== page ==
The pump was the only source of drinking water, each village had one. Water was carried in buckets or containers by hand, in wheelbarrows or in carts pulled by donkeys. It was also a meeting place to spend time with neighbours, and inquire of their wellbeing.

During the winter it was wrapped with tightly packed straw, then plastic and securly tied with twine. In the event that it inevitably froze the straw was set alight to thaw the water.

Some pumps are still used, the spring water has a fresh taste unlike the piped water in most homes today. (The price of progress)

The Post box

Post boxes are also disappearing with the loss of a number of post offices around the country. Every village had a post office, now it is necessary to travel miles depending on a lift in some cases. The pensoiner once known by the post mistress, who had time for a chat is now too busy with increasing numbers of poeple who are all in a hurry

The loading bank !

How many have even heard of one ?

It was the place where cans of milk were left for the truck from the dairy to collect from dairy farms throughout the country. The full cans were taken to the dairy to be pasteurised and as many empties were left in their place. The cows were milked morning and evening. The evenings milk was kept chilled overnight and the morning milking happened by magic before we as children were even awake. I have memories of my mother wheeling the cans down the road in the wheelbarrow and up onto the loading bank(long since gone)in time for the day's collection.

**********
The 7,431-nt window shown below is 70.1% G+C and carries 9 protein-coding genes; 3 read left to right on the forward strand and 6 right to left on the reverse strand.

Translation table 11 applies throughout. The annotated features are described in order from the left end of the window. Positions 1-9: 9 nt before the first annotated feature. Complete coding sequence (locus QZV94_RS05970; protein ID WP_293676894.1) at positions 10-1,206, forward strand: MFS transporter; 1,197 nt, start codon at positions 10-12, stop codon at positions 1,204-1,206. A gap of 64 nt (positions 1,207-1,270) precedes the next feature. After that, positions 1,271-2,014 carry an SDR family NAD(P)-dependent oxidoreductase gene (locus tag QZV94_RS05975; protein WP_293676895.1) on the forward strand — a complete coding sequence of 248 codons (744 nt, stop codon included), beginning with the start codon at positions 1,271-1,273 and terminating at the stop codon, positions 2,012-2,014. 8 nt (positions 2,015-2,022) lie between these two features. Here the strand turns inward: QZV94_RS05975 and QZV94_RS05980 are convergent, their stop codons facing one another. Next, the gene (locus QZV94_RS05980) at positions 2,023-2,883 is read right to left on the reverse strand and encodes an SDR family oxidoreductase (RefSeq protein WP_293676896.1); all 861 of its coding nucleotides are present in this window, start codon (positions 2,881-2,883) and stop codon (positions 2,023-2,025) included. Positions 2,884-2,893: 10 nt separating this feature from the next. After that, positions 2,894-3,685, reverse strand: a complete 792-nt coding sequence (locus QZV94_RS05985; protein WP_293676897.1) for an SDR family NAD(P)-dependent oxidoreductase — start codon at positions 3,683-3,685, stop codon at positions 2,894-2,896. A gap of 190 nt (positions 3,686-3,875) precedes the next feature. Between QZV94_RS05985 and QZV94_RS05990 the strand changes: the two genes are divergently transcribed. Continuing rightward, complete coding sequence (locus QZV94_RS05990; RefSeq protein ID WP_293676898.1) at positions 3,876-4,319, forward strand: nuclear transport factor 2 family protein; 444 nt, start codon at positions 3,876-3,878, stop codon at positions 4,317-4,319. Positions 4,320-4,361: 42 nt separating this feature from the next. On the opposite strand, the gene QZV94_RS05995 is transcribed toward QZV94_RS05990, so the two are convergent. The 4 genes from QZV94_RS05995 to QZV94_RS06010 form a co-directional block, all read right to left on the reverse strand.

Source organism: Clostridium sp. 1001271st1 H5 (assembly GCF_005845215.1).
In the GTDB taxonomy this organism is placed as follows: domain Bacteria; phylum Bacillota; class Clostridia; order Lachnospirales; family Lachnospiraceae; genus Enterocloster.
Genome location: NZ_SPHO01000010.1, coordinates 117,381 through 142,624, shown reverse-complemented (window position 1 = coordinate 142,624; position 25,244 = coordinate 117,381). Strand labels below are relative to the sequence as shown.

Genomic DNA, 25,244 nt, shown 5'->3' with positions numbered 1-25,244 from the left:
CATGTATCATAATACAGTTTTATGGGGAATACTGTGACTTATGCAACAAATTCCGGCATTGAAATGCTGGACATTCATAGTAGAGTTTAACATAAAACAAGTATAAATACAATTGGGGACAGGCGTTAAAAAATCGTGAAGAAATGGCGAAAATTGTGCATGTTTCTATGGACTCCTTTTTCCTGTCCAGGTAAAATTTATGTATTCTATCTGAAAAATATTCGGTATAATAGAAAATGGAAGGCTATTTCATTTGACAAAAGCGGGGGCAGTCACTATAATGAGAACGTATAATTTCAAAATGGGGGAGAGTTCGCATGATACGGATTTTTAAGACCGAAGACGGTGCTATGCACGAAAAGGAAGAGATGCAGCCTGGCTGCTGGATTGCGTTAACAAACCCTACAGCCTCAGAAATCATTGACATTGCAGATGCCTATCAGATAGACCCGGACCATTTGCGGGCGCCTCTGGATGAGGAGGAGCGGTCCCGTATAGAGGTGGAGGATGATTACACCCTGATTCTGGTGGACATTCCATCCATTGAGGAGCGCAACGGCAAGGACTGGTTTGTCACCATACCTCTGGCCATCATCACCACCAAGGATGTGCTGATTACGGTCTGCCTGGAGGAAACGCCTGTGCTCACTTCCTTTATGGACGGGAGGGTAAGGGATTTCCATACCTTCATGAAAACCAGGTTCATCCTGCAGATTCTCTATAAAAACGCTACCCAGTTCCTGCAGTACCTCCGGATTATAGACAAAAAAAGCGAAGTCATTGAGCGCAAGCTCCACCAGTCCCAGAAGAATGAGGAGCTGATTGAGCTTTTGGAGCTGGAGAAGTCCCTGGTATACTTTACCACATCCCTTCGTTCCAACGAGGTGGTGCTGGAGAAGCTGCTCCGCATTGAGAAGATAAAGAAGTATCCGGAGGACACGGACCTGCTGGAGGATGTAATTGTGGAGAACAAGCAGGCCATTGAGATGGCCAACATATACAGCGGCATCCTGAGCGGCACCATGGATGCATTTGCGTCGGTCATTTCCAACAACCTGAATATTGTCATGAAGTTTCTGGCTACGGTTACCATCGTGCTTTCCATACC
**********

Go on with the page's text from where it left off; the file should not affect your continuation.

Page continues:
Today the modern milk truck collects milk, not in cans but in sterile containers by transferring the milk by the use of a suction hose. Health and Safety has come down to the farm as with all other areas of food hygiene, and in today's climate of ecoli and other germs it is a necessity.

 On the left Raharney's pride and joy(co.westmeath)

Are we the instruments of our own downfall ?

How many of us grew up hearing the words of the wise, "all that washing can't be good for you", but did we listen.

 The milestone

Since a friend reminded me to include passing Milestones, there is not a one to be seen. Where have they all gone ? are they in peoples back gardens, gone in suitcases to America with their replacements, the old distance metal signs ? Surely not! ! They were just as they sound, stones with the milage carved into it. Where is the nine mile stone?AA Roadwatch refer to it daily on their traffic report. Has the big new roundabout at Ashbourne swallowed up the Milestone ?

I am confident that I will find at least one around the country, now that the long bright summer days are approaching.......

Watch this space !!!!!!!!!!!!!!!!!



his Austin A40 provked memories and the relaying of stories from childhood. The floodgates opened as I recalled Sunday afternoon drives to the beach, and to the Boyne Valley with my grandmother in the front, mother driving and the five of us in the back. Five I hear you say! where? ahh the boot is a cover from the back seat, which was taken off to accommodate the three smallest ones (that included me). Seat belts had not even been thought about. The ceaseless singing of ten little indians and finally the rosary as we approached home

.I could include a hundred old cars as more and more people are restoring them and join clubs, and they meet up for their sunday drives. Cars and tractors needed to be cranked to start the engines as they did'nt have electric starting motors. This Morris Minor of Dave's fits the bill